Bill Could Put Reins on Prosecutors’ Efforts to Seize Domain Names

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Rep. Zoe Lofgren (D-Calif), a senior member of the House Judiciary Committee, has indicated that she is drafting legislation that would seek to increase judicial oversight over prosecutors’ efforts to act against Internet domain names accused of copyright infringement. While the value of such legislation will depend on the details of the bill, the notion of creating greater control over prosecutorial seizure of domain names is laudable.

Lofgren is one of a small number of legislators who voted against the PRO-IP Act of 2008, which authorized the government to shut down websites accused of online piracy or copyright violations by seizing their domain names. Under the enforcement operation that followed passage of that Act – dubbed “Operation In Our Sites” – the U.S. Immigration and Customs Enforcement (ICE) has seized 1,630 domain names, of which 684 have been forfeited to the government. The increasing use of domain name seizures in this area tracks similar use of this tool in other areas of law enforcement such as internet gaming and online pharmaceutical sales.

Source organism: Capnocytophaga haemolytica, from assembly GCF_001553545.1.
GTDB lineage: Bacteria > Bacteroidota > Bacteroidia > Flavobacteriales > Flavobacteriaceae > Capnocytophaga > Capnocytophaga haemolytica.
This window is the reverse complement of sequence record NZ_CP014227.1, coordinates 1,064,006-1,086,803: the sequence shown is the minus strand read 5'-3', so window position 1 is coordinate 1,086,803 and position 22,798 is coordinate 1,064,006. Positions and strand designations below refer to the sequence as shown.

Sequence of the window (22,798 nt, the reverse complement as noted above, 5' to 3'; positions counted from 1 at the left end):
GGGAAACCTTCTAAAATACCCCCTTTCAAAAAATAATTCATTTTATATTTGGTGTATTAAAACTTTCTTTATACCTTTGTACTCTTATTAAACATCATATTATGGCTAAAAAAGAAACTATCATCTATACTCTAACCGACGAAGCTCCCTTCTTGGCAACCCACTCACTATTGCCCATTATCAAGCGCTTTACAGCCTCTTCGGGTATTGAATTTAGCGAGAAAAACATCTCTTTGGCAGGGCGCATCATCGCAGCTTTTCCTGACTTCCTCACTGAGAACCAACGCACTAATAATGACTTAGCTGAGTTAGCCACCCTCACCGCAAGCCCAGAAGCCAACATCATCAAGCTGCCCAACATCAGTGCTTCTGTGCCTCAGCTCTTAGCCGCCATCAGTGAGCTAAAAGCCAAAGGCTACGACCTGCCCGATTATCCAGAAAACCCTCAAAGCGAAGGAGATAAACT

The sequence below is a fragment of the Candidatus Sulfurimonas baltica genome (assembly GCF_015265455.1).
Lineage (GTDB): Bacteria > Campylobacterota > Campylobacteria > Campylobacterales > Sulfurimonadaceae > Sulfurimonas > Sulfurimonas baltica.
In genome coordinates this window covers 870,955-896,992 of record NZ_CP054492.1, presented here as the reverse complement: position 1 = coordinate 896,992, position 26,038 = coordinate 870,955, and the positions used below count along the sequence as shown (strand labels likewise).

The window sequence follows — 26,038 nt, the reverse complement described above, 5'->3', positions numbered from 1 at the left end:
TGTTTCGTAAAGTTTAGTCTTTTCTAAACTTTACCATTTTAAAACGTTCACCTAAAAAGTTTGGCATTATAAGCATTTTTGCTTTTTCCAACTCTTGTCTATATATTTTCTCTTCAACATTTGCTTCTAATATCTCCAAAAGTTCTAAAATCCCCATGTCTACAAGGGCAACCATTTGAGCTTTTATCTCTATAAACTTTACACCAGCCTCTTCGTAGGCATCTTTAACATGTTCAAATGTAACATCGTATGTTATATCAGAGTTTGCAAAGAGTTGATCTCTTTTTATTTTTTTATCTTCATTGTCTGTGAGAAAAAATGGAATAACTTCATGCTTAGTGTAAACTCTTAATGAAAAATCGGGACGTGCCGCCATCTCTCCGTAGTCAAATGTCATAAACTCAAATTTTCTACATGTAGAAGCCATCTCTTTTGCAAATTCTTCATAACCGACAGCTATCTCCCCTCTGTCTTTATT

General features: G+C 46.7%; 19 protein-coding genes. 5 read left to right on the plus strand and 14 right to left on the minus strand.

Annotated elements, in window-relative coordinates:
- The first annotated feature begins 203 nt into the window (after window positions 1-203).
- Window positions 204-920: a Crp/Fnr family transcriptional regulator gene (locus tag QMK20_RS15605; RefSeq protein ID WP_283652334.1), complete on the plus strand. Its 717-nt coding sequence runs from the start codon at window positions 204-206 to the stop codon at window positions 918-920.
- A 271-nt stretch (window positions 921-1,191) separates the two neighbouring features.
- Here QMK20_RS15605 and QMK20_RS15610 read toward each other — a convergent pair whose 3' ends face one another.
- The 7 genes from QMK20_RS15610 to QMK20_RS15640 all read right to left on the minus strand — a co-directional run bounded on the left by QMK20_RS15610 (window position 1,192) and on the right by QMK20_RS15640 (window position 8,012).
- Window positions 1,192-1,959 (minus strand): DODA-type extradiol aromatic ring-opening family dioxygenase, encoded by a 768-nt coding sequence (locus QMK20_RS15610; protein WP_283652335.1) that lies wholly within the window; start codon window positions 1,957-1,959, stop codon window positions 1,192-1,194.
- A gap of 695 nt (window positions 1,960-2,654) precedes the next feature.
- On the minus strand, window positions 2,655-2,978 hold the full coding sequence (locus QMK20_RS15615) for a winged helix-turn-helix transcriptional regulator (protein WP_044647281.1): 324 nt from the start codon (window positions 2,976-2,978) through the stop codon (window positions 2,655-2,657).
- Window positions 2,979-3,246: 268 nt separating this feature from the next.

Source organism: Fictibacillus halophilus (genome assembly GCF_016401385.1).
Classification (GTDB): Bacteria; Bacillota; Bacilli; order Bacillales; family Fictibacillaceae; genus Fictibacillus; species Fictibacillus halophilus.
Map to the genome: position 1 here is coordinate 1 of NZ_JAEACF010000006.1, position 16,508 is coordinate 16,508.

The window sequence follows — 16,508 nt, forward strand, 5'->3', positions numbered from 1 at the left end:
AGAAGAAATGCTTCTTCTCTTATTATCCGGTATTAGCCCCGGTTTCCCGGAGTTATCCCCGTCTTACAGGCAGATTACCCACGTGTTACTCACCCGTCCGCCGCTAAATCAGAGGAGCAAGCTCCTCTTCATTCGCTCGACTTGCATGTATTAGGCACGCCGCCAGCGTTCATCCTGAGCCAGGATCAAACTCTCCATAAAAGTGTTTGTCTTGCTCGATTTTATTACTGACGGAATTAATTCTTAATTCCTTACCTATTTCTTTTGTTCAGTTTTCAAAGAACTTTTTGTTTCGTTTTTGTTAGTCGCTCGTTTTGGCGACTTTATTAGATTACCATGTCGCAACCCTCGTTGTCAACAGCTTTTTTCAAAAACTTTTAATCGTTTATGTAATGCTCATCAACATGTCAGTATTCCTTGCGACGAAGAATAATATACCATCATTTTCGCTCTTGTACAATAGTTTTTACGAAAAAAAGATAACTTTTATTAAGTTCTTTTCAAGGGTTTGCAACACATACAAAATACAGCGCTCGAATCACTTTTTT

Specifics about the contemplated legislation have not been disclosed, though Lofgren has been quoted as noting that there are “reasonable arguments” that the way in which the government has seized domain names under the PRO-IP Act violates the Constitution. Lofgren’s bill will apparently propose that the government must provide notice and an opportunity to be heard before domain names are seized or redirected.

The addition of a procedural requirement for notice and hearing prior to domain name seizure would clearly be a favorable development. There have been cases in which the government has seized a domain name and later permitted it to resume operations, under agreed-upon restrictions, pursuant to an arrangement with the affected business. To the extent that businesses may negotiate such arrangements with the government, those arrangements could be reached without the potentially devastating interruption of a seizure. By giving counsel for the affected business the opportunity to be heard, such a requirement may also chill the overuse of domain name seizure by government as a means of gaining unfair leverage in cases involving Internet-based businesses.

The devil, of course, is in the details. Lofgren has reportedly sought input from the online social media community on this bill – particularly from Reddit. Hopefully, she will also seek input from those members of the legal community who have been involved in litigation over domain name seizures as well in order to ensure that the bill presented for consideration is as effective as possible in balancing the interests of all affected parties.